Wac Arts is a creative community hub aiming to unleash the potential of young people through the arts activities including dance, music and theatre. It shares its premises, the grade II listed Old Hampstead Town Hall in Belsize Park, north London, with partners who include the University of the Third Age, Akademi, South Asian Dance and the London Gay Men’s Chorus.

The Old Town Hall was built in 1878 on a corner plot on Haverstock Hill, and was hailed as ‘handsome and solid’ (though later, Pevsner called it ‘crushingly mean’: clearly its Italianate baroque qualities did not find favour with that arch-modernist). Whatever, it has an imposing, institutional feel to it at odds with Wac Arts aspiration to be open and welcoming to its community. Their IOWA masterplan (Inside Out Wac Arts) aims to open up the Old Town Hall to provide better access, more visibility and a wider public welcome. They appointed Ash Sakula for its first phase.

Wac Arts had envisaged a new café as a modern extension to the existing building. We proposed accommodating the café within the existing building, and allowing its activity to tumble out into the public realm with a large new café terrace on the front and side of the building. This, combined with more generous public areas inside the building, and a new front-staged performance and events space, will draw new audiences in and help create a busy, active ambience throughout the day and into the evening.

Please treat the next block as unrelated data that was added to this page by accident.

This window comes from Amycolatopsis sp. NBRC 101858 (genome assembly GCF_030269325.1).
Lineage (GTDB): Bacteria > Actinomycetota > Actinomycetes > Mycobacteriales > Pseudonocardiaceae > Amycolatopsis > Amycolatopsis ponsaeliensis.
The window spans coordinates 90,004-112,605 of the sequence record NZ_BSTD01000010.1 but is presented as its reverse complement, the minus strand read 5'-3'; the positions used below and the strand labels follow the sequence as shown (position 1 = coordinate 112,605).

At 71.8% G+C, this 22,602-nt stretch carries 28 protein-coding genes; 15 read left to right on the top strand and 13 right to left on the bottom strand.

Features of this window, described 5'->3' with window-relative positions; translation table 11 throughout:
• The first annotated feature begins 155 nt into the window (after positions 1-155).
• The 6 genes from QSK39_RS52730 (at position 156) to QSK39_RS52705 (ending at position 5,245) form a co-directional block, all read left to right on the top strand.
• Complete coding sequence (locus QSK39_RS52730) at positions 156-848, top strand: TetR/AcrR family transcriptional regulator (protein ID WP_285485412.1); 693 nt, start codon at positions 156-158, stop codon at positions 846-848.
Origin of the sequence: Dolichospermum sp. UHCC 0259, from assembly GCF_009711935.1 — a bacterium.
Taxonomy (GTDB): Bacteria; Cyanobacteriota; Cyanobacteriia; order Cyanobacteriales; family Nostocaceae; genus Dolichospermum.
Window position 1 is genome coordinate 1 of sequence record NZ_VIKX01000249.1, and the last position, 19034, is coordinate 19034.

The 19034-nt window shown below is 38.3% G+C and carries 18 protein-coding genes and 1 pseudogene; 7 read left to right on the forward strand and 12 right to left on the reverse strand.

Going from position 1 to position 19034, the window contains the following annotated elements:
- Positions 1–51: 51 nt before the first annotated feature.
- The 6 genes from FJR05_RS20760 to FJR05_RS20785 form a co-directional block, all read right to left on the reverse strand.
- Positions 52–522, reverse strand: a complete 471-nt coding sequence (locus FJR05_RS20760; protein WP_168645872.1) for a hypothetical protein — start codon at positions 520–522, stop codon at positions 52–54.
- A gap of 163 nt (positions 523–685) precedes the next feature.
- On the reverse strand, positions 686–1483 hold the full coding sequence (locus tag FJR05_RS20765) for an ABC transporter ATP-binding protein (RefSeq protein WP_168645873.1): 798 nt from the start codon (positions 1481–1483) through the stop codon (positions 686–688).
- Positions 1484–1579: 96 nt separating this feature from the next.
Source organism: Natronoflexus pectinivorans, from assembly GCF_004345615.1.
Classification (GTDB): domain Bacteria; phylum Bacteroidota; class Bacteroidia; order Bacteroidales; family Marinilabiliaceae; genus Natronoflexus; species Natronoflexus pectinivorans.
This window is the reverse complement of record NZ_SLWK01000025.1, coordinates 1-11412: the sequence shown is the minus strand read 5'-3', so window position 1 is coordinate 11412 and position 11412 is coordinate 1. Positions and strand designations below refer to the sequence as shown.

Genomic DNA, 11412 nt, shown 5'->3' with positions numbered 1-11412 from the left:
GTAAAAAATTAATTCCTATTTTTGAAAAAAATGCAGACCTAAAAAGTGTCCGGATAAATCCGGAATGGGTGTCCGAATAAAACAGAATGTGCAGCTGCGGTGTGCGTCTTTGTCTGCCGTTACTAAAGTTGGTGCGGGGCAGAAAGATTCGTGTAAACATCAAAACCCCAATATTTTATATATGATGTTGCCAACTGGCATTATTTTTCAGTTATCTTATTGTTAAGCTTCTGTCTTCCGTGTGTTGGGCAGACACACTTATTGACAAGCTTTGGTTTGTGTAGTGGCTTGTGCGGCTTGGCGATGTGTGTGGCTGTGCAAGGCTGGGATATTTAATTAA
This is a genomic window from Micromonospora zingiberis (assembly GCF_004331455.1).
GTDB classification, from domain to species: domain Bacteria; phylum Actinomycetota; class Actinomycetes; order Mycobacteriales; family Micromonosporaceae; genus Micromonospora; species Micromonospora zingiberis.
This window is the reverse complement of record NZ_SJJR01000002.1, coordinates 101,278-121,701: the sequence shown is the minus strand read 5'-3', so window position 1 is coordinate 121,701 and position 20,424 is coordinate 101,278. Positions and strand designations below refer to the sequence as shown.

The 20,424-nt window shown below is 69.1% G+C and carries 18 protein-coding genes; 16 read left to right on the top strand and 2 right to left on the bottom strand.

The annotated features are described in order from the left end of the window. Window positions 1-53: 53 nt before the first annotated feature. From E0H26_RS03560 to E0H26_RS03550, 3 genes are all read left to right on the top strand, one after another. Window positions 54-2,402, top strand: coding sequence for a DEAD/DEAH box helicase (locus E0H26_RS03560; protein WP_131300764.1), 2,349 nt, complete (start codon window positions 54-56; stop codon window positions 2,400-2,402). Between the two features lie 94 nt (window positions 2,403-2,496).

Awards at the Royal Docks Charrette

Jury Award for Meaningful Engagement with Local Communities, Context and Identity

People's Choice Award

The new arrangement links the public areas of the building including the café and reception area with the so-called Imperial Stair, a Victorian baroque set piece rising the full height of the building.

A view of the new café and reception desk, looking towards the existing entrance on the front of the building, and the new entrance, left, opening onto the café terrace.

The café terrace replaces a service and parking yard which has been relocated at the rear. Cycle parking is front-staged, and step free access is provided for all users by means of a platform lift from the south, with level access to the north side pavement.

The front elevation of the building is unchanged apart from the new terrace and landscaping around the front and side.

A plan of the main level of the Old Town Hall shows the new entrance arrangements and café terrace outside. Inside the café and reception area link through to the Imperial Stair. The former Council Chamber, with the addition of a sprung floor, becomes a multi-purpose performance, rehearsal and events space.

The three large ground floor windows to the left become entrance doors linking the café with its terrace.

Ash Sakula drawings photos
Ash Sakula drawings photos
Ash Sakula drawings photos
Ash Sakula drawings photos

Hampstead Old Town Hall, 1926

Read more about the thinking behind this project:

Diagrams showing the constituents parts of the Old town Hall buildings, and a summary of external proposals.

Hampstead Old Town Hall in 1950, after a bomb clipped its campanile - it was rebuilt in 1999.

The Old Town Hall seen from Belsize Avenue

Hampstead Old Town Hall, on the corner of Haverstock Hill and Belsize Avenue.

1878 perspective and plans of the proposed Vestry Hall by its architects, H E Kendall and Frederick Mew.

Client: Wac Arts

Collaborators: P3r, Civic Engineers, Jane Toplis, Martin O'Rourke, Cragg

Planning submission: August 2019